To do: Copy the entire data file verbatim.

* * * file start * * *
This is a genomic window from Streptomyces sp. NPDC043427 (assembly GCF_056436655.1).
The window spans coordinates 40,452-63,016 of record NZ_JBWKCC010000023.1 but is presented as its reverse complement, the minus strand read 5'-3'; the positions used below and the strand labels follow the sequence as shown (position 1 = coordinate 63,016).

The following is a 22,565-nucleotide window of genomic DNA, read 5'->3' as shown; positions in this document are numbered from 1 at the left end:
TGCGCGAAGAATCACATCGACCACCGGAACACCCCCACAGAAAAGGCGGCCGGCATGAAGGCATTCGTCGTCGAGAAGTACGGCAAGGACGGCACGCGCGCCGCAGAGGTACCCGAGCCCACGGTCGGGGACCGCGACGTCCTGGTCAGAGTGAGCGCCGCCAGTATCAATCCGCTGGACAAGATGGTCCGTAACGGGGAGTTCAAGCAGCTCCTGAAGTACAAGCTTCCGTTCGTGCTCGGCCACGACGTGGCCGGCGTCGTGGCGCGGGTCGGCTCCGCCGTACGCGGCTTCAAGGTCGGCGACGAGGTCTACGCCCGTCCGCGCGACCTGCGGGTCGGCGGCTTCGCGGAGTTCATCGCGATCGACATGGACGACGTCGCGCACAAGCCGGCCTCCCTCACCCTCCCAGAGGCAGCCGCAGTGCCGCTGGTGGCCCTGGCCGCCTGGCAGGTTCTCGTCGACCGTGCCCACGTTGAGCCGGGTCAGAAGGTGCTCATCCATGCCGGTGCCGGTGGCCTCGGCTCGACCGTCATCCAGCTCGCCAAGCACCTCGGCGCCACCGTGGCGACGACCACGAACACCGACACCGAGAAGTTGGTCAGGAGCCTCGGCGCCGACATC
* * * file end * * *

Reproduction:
This is a genomic window from Streptomyces sp. NPDC043427 (assembly GCF_056436655.1).
The window spans coordinates 40,452-63,016 of record NZ_JBWKCC010000023.1 but is presented as its reverse complement, the minus strand read 5'-3'; the positions used below and the strand labels follow the sequence as shown (position 1 = coordinate 63,016).

The following is a 22,565-nucleotide window of genomic DNA, read 5'->3' as shown; positions in this document are numbered from 1 at the left end:
TGCGCGAAGAATCACATCGACCACCGGAACACCCCCACAGAAAAGGCGGCCGGCATGAAGGCATTCGTCGTCGAGAAGTACGGCAAGGACGGCACGCGCGCCGCAGAGGTACCCGAGCCCACGGTCGGGGACCGCGACGTCCTGGTCAGAGTGAGCGCCGCCAGTATCAATCCGCTGGACAAGATGGTCCGTAACGGGGAGTTCAAGCAGCTCCTGAAGTACAAGCTTCCGTTCGTGCTCGGCCACGACGTGGCCGGCGTCGTGGCGCGGGTCGGCTCCGCCGTACGCGGCTTCAAGGTCGGCGACGAGGTCTACGCCCGTCCGCGCGACCTGCGGGTCGGCGGCTTCGCGGAGTTCATCGCGATCGACATGGACGACGTCGCGCACAAGCCGGCCTCCCTCACCCTCCCAGAGGCAGCCGCAGTGCCGCTGGTGGCCCTGGCCGCCTGGCAGGTTCTCGTCGACCGTGCCCACGTTGAGCCGGGTCAGAAGGTGCTCATCCATGCCGGTGCCGGTGGCCTCGGCTCGACCGTCATCCAGCTCGCCAAGCACCTCGGCGCCACCGTGGCGACGACCACGAACACCGACACCGAGAAGTTGGTCAGGAGCCTCGGCGCCGACATC